To the editor:
I am troubled by a lot of the rhetoric around opposition to mask and vaccine mandates. And in my trouble, I turn to the Bible and to Jesus for perspective.
In Matthew 11:28, Jesus says: “Come to me, all you that are weary, and I will give you rest. Take my yoke upon you, and learn from me; for I am gentle and humble in heart, and you will find rest for your souls. For my yoke is easy, and my burden light” (NRSV). What is that yoke? In Luke 9:23, Jesus says: “If any want to become my followers, let them deny themselves and take up their cross daily and follow me.” That cross for me as I think of who Jesus was in his humanity means accepting ourselves as we are and how we exist as individuals living in society since He became like us in all things but sin including our suffering (Phil. 2:1-8). The author of the Letter to the Hebrews encourages us to follow the example of Jesus including learning from the discipline that comes from God, our parents, and a whole host of “witnesses” and which leads to healing and strength (Heb. 12:1-12).
The opposition to mask and vaccine mandates is based on their restriction on our individual freedom and human rights. The notion of “freedom” in this context seems to be the right simply to do as one might please without restriction or unreasonable regulation. However, as humans we only come to be as members of society who are of necessity going to be regulated to some extent by a rule of law that should be fair and equally applied. St Paul speaks to this issue: “For you were called to freedom, brothers and sisters; only do not use your freedom for self-indulgence, but through love become slaves to one another. For the whole law is summed up in a single commandment, ‘you shall love your neighbor as yourself’. If, however, you bite and devour one another, take care that you are not consumed by one another (Gal. 5:13-15). Paul goes on to contrast the works of the flesh and the fruits of the Spirit (Gal. 5:16-26) and then encourages us to bear one another’s burdens. Although an individual responsibility, “whenever we have an opportunity, let us work for the good of all” (Gal 6:4-5,10).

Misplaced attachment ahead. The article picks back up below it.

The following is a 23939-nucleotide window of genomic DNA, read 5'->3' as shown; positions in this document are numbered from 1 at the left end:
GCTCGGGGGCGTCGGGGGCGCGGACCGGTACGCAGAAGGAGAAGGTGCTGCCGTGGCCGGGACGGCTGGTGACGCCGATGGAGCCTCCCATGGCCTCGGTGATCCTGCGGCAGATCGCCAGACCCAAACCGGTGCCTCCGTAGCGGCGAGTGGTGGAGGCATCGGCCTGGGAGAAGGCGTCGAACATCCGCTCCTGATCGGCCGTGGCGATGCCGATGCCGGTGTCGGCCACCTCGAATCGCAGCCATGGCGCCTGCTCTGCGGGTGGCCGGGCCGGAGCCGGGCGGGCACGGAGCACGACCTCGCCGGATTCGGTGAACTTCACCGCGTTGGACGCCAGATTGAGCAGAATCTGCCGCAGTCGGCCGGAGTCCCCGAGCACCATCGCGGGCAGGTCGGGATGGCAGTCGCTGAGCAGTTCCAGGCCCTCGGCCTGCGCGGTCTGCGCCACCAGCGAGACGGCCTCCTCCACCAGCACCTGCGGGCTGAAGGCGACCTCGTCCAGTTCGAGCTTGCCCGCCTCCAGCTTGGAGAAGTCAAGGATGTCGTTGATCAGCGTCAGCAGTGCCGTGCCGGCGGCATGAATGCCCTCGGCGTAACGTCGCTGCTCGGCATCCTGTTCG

Edwin F Gearhart, M.Div., Senior Warden, St Mark’s Episcopal Church